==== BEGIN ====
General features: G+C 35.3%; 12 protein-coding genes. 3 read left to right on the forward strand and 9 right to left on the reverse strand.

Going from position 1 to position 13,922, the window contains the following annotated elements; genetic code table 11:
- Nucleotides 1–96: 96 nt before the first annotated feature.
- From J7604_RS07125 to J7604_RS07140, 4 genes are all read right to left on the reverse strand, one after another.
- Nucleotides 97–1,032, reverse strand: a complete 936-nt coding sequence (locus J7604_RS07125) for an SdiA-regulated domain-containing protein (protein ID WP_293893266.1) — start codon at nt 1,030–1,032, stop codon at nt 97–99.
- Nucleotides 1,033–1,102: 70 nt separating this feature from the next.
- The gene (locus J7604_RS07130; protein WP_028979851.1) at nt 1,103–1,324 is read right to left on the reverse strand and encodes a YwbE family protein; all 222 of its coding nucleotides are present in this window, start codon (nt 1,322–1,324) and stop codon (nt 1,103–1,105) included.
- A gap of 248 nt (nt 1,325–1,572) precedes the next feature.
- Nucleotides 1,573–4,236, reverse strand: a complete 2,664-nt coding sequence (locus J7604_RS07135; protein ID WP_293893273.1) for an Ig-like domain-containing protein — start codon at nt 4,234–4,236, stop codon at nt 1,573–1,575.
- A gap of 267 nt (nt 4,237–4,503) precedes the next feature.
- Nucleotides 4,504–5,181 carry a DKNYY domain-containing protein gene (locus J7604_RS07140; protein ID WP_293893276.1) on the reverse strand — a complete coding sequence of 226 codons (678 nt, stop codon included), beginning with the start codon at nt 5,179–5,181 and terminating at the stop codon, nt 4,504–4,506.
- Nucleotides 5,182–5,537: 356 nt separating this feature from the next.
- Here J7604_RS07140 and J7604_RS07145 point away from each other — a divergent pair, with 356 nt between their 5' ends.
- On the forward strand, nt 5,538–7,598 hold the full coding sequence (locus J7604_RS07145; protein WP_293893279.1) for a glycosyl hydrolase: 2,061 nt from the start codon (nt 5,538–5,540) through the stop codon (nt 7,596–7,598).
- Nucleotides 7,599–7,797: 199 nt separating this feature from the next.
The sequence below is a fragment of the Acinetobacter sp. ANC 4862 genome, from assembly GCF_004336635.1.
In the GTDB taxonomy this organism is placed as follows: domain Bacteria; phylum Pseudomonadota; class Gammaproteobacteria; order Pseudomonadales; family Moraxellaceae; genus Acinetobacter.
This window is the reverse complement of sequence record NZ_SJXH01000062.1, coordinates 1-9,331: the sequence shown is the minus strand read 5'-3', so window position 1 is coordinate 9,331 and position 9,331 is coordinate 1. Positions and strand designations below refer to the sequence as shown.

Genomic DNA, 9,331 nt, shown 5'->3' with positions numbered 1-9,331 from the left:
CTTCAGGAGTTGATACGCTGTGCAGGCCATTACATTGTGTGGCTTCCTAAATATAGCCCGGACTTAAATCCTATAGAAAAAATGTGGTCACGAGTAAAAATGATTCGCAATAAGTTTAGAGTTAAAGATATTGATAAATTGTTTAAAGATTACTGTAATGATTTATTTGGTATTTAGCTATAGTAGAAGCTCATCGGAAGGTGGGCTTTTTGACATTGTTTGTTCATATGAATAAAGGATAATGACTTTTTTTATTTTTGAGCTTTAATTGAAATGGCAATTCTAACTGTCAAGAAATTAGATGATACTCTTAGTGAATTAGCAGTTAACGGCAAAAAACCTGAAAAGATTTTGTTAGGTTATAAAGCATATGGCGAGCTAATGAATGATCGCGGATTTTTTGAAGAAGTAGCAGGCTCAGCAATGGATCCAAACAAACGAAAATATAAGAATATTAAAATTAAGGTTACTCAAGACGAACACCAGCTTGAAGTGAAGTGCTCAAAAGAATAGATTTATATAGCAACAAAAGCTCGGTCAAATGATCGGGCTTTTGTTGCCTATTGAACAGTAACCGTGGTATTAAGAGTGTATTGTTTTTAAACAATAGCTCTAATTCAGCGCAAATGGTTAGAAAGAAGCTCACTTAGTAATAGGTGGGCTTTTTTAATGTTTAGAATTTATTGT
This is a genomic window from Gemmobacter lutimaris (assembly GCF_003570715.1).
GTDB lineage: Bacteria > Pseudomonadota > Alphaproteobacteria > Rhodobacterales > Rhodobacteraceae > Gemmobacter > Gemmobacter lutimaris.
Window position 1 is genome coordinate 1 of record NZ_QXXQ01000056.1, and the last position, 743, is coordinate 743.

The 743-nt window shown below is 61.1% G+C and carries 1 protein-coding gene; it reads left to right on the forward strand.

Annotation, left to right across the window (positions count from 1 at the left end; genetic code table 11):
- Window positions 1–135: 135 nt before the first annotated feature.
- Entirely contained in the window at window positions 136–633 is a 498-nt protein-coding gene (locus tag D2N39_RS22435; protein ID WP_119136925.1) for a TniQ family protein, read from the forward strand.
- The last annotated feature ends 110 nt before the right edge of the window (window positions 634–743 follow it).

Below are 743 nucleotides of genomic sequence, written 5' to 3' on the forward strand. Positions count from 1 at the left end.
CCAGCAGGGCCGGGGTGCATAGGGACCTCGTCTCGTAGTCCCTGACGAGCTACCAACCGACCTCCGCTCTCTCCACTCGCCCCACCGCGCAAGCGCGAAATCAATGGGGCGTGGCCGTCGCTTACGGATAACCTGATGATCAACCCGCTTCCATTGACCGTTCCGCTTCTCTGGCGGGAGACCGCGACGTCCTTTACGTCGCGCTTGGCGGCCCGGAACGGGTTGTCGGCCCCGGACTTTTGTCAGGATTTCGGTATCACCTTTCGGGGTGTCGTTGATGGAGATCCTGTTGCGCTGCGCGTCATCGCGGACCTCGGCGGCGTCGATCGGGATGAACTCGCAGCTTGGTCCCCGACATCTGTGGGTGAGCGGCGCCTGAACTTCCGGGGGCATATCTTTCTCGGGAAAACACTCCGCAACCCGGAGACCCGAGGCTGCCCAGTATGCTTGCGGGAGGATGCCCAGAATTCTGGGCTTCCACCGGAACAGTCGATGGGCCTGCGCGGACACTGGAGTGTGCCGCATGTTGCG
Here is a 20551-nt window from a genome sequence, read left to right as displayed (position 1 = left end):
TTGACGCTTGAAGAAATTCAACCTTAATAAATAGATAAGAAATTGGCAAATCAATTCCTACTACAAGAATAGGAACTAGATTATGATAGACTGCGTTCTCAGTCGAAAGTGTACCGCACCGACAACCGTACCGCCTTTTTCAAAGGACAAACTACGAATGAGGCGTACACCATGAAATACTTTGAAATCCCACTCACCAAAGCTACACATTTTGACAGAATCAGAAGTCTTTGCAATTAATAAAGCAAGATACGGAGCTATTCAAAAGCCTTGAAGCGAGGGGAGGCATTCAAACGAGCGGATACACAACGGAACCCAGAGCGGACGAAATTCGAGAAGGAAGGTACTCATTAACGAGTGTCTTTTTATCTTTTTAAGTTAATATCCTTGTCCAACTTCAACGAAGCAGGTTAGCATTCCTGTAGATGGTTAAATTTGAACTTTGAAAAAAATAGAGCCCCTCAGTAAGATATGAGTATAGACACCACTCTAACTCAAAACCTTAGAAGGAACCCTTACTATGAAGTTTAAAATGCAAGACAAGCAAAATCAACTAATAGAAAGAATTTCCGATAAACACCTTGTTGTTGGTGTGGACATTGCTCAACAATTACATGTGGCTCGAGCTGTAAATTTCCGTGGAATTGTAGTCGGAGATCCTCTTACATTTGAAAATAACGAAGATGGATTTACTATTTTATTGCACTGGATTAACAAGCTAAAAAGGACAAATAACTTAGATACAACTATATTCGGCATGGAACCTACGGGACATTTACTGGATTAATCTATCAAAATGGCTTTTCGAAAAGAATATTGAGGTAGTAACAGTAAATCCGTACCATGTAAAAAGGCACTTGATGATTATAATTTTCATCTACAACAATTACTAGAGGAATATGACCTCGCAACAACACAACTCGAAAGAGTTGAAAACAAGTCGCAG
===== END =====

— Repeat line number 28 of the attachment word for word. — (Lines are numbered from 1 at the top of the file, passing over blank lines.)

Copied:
- The last annotated feature ends 110 nt before the right edge of the window (window positions 634–743 follow it).